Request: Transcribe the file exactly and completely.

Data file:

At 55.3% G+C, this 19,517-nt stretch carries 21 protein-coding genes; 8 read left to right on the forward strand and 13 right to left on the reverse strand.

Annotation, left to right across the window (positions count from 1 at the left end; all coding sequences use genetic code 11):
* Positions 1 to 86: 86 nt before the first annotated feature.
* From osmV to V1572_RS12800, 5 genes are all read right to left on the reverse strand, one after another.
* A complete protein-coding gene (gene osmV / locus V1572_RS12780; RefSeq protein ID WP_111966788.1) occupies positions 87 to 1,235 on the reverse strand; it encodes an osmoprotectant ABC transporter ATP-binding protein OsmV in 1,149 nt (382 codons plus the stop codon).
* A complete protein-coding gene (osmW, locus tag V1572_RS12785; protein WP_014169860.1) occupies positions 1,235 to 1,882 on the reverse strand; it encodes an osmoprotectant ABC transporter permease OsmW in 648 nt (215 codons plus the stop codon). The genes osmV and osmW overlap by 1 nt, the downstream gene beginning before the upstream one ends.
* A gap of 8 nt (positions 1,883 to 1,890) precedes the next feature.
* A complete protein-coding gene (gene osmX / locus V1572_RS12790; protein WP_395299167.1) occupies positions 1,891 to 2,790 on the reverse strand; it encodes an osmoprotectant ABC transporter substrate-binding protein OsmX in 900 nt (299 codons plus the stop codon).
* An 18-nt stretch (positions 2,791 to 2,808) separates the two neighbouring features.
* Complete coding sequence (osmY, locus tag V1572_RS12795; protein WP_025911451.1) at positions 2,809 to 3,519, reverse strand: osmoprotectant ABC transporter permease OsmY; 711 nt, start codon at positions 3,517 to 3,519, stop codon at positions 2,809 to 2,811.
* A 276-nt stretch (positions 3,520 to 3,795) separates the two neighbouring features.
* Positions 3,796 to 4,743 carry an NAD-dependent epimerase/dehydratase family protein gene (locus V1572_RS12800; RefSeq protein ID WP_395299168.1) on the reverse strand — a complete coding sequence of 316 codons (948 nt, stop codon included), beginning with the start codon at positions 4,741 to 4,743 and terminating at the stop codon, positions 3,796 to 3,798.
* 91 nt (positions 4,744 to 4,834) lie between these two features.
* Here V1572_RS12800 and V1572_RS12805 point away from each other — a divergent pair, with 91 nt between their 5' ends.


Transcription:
At 55.3% G+C, this 19,517-nt stretch carries 21 protein-coding genes; 8 read left to right on the forward strand and 13 right to left on the reverse strand.

Annotation, left to right across the window (positions count from 1 at the left end; all coding sequences use genetic code 11):
* Positions 1 to 86: 86 nt before the first annotated feature.
* From osmV to V1572_RS12800, 5 genes are all read right to left on the reverse strand, one after another.
* A complete protein-coding gene (gene osmV / locus V1572_RS12780; RefSeq protein ID WP_111966788.1) occupies positions 87 to 1,235 on the reverse strand; it encodes an osmoprotectant ABC transporter ATP-binding protein OsmV in 1,149 nt (382 codons plus the stop codon).
* A complete protein-coding gene (osmW, locus tag V1572_RS12785; protein WP_014169860.1) occupies positions 1,235 to 1,882 on the reverse strand; it encodes an osmoprotectant ABC transporter permease OsmW in 648 nt (215 codons plus the stop codon). The genes osmV and osmW overlap by 1 nt, the downstream gene beginning before the upstream one ends.
* A gap of 8 nt (positions 1,883 to 1,890) precedes the next feature.
* A complete protein-coding gene (gene osmX / locus V1572_RS12790; protein WP_395299167.1) occupies positions 1,891 to 2,790 on the reverse strand; it encodes an osmoprotectant ABC transporter substrate-binding protein OsmX in 900 nt (299 codons plus the stop codon).
* An 18-nt stretch (positions 2,791 to 2,808) separates the two neighbouring features.
* Complete coding sequence (osmY, locus tag V1572_RS12795; protein WP_025911451.1) at positions 2,809 to 3,519, reverse strand: osmoprotectant ABC transporter permease OsmY; 711 nt, start codon at positions 3,517 to 3,519, stop codon at positions 2,809 to 2,811.
* A 276-nt stretch (positions 3,520 to 3,795) separates the two neighbouring features.
* Positions 3,796 to 4,743 carry an NAD-dependent epimerase/dehydratase family protein gene (locus V1572_RS12800; RefSeq protein ID WP_395299168.1) on the reverse strand — a complete coding sequence of 316 codons (948 nt, stop codon included), beginning with the start codon at positions 4,741 to 4,743 and terminating at the stop codon, positions 3,796 to 3,798.
* 91 nt (positions 4,744 to 4,834) lie between these two features.
* Here V1572_RS12800 and V1572_RS12805 point away from each other — a divergent pair, with 91 nt between their 5' ends.